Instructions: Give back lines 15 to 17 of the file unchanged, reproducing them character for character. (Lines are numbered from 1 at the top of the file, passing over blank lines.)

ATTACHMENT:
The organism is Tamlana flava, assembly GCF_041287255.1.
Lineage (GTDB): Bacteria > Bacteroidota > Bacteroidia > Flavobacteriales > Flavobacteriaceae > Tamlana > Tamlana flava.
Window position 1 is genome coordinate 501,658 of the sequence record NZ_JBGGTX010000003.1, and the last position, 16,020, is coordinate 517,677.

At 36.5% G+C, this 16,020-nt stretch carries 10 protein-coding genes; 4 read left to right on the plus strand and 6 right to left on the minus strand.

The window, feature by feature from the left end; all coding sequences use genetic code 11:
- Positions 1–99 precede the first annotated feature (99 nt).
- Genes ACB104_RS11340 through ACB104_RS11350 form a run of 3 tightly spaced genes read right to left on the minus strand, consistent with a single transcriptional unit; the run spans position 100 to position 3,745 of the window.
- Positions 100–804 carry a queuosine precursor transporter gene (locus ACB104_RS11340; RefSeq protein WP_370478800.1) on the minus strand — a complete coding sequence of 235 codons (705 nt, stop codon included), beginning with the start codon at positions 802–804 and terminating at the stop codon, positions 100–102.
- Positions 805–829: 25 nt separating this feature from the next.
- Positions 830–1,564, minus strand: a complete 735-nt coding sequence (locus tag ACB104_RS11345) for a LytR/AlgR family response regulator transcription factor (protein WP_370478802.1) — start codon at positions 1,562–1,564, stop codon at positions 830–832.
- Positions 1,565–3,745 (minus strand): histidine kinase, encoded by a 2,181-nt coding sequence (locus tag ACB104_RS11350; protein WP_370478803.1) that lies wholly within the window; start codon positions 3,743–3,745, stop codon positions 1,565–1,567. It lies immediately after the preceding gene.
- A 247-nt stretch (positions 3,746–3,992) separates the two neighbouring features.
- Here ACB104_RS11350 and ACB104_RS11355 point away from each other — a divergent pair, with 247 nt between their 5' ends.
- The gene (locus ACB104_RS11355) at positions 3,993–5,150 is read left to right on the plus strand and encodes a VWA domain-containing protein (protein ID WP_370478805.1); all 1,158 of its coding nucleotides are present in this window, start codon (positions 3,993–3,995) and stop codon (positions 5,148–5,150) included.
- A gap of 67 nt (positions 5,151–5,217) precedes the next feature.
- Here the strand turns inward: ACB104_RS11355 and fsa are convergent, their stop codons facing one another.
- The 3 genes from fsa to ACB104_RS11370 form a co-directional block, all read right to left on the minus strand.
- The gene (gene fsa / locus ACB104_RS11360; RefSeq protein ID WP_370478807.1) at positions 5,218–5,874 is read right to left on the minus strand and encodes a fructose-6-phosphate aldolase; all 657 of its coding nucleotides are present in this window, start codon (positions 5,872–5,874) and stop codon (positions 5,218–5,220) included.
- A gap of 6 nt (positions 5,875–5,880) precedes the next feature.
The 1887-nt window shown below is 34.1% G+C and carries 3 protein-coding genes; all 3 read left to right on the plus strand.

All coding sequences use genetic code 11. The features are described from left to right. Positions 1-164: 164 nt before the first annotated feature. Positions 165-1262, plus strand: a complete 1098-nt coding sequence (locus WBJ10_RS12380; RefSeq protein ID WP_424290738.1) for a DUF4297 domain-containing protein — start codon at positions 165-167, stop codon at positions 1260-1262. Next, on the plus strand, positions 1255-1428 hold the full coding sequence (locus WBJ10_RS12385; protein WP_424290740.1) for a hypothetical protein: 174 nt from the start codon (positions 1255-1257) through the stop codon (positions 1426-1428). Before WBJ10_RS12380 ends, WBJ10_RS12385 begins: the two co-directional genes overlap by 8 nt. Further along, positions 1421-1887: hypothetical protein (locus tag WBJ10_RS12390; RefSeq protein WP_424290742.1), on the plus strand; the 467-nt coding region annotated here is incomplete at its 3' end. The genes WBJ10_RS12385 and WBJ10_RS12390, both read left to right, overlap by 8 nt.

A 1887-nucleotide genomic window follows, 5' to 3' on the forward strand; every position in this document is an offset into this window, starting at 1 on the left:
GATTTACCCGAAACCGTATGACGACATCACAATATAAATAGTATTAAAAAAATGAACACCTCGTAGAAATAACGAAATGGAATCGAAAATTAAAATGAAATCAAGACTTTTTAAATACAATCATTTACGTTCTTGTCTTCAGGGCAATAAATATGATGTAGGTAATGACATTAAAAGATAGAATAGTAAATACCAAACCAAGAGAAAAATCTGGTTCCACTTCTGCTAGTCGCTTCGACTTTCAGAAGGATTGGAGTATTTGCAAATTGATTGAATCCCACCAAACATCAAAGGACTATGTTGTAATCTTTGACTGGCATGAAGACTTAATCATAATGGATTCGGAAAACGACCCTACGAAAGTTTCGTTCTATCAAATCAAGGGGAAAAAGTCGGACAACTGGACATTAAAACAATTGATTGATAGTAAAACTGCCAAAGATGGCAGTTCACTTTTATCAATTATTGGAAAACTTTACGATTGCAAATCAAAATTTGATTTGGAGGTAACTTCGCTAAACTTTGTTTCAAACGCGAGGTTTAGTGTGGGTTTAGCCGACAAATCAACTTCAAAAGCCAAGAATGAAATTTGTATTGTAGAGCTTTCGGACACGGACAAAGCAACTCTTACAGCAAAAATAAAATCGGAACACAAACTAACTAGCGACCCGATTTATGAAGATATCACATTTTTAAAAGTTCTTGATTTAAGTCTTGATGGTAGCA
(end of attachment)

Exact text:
- A gap of 67 nt (positions 5,151–5,217) precedes the next feature.
- Here the strand turns inward: ACB104_RS11355 and fsa are convergent, their stop codons facing one another.
- The 3 genes from fsa to ACB104_RS11370 form a co-directional block, all read right to left on the minus strand.